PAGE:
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Art Through Time: A Global View

Dreams and Visions Art: Revenge of the Goldfish

» Sandy Skoglund (American, b. 1946)

Revenge of the Goldfish

Revenge of the Goldfish
Artist / Origin: Sandy Skoglund (American, b. 1946)
Region: North America
Date: 1981
Period: 1900 CE – 2010 CE
Material: Cibachrome color photograph
Medium: Prints, Drawings, and Photography
Dimensions: H: approx. 27 ½ in. (70 cm.), W: approx. 35 in. (89 cm.)
Credit: © 1981 Sandy Skoglund all rights reserved

American photographer Sandy Skoglund creates brightly colored fantasy images.

She builds elaborate sets, filled with props, figurines, and human models, which she then photographs. In her work, Skoglund explores the aesthetics of artificiality and the effects of interrupting common reality. Each element of her constructed scenes, taken individually, is familiar and unremarkable. The juxtapositions she creates among the parts, however, are surprising, strange, and new. Her oeuvre includes photographs of a room full of “radioactive” green cats, a forest of humanoid trees visited by actual people and human sculptures, and a hillside populated by adult-sized babies. The images are uncanny, visually arresting, and often quite humorous.

While many of Skoglund’s images have a dreamlike quality, Revenge of the Goldfish, in particular, emphasizes this aspect of her work. The composition is centered around a bedroom. A child sits, awake, on the edge of a bed where an adult sleeps. The monochrome uniformity of the blue-green room and furniture plays on the idea of the whole scene as an aquarium. The detail, variety, and bright orange color of the 120 goldfish make them the most vivid part of the image. This is ironic as they are also the most irrational part. In preparation for taking this photograph, Skoglund sculpted each of the fish in terracotta. While goldfish are hardly dangerous animals, the title transforms what is already a mysterious scenario into something vaguely threatening.

Expert Perspective:
Sandy Skoglund, Artist

“The inner life for me just comes. But you can’t make it come; you can’t say that I am going to create now between one and two in the afternoon on a given day. The creative process is that you can only create conditions for it to maybe come. And when the ideas come, because they do come—at least that’s what I find—they come best, and freshest, and most exciting in the beginning of the day. So for me that creative part—the vision—starts there. But the vision then, for me, is also coupled with the reality of the making of the objects, and at that point, I have to surrender to the materials, how the materials are working. So that’s why I am constantly in my work going back to sort of square one. I keep my studio, even after thirty years of producing art, I try to keep the activities low tech and doable—easily doable—as much by me as possible.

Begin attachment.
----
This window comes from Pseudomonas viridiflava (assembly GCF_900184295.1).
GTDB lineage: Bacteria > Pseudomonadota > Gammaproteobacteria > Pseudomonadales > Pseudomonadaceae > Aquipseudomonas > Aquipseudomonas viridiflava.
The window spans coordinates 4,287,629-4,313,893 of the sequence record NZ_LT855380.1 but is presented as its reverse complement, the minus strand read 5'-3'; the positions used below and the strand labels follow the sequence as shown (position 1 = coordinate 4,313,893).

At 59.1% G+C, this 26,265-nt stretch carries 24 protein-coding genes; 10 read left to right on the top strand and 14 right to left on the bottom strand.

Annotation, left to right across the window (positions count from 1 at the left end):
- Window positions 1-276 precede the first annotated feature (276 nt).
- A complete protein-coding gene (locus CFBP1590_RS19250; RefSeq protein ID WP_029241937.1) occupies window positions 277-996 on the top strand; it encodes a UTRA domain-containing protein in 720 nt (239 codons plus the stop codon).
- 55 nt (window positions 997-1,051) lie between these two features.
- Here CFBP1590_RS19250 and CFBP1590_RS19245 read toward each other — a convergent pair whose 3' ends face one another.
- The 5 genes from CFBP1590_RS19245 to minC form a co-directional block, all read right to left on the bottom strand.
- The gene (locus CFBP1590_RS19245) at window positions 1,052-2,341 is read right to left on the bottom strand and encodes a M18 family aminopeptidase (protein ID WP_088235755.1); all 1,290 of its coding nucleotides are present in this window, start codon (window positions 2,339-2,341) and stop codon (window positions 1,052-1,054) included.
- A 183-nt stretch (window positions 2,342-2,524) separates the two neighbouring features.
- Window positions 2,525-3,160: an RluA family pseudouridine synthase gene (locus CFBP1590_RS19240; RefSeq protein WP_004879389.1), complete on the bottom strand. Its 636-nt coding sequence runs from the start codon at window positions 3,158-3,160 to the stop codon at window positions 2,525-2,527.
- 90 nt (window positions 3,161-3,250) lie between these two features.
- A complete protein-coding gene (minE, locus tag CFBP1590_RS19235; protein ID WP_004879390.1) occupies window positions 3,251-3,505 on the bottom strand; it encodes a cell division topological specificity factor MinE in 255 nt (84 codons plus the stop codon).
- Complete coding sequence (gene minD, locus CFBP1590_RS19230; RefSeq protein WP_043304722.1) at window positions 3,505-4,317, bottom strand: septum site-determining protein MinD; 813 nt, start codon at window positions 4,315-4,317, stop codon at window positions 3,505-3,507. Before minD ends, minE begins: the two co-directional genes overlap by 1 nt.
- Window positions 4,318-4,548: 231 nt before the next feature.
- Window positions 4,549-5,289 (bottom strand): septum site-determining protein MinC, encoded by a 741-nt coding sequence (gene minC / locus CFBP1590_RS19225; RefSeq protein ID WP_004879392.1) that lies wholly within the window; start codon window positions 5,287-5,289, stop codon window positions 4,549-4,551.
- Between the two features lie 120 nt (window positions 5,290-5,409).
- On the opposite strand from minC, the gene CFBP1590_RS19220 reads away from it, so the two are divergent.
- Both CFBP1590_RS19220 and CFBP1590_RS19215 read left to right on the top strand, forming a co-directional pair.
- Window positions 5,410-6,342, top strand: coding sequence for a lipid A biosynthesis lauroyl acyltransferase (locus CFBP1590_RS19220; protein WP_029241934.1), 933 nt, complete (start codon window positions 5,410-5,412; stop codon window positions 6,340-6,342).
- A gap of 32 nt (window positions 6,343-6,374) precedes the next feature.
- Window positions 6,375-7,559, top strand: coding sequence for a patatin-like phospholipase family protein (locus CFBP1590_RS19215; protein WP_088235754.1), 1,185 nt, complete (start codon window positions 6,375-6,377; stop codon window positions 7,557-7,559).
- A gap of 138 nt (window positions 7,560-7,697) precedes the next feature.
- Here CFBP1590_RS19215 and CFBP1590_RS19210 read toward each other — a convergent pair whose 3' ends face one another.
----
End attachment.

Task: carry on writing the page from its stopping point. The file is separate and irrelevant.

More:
I’m a little bit more of a chemical, scientific person when it comes to dreams and how they function in our lives. So, since my work is really all about reality—and I think most artists’ work is—reality then has to be about things that are in front of us, as part of the human race. And so using common objects is part of the way that I want to include everyday visual reality that we are all experiencing.

The life of the imagination—the importance of that—is to, in a sense, liberate the entire society with the possibility that their daydreams and their small little visions are, in fact, just as important, in a democratic sense, as any other person’s. The value of the imagination in a world in which science has achieved so much—it almost seems as though the life of the imagination doesn’t make much sense. ‘What good is it? So be done with it and just eliminate it.’ But, somewhere human beings really need it. Why people today create, I think, has a lot to do with the freedoms that we are allowed as members of a democratic society. The ordinary moments for me sometimes feel, I guess, a little bit closer to the truth about what matters. I think the art that depicts the life of the imagination is offering up to everyone the possibility of having internal life.”

Additional Resources

Ganis, William V. “Sandy Skoglund.” In Encyclopedia of Twentieth-Century Photography. Edited by Lynne Warren. Boca Raton, FL: CRC Press, 2006.

Morton, Robert, ed. Sandy Skoglund: Reality Under Siege; A Retrospective. New York: Harry N. Abrams in association with Smith College, 1998.

Muehlig, Linda. Sandy Skoglund. New York: Harry N. Abrams, 1998. “Sandy Skoglund.” In Collections. Museum of Contemporary Photography Web site. http://www.mocp.org/detail.php?t=objects&type=browse&f=maker&s=Skoglund%2C+Sandy&record=0.

Sandy Skoglund Web site. http://www.sandyskoglund.com.

“Shimmering Madness: An Installation by Sandy Skoglund.” In Exhibits. Dayton Art Institute Web site. http://www.daytonartinstitute.org/learn/youth-family-programs/experiencenter.

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Art Through Time: A Global View

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Produced by THIRTEEN in association with WNET.ORG. 2009.
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  • ISBN: 1-57680-888-2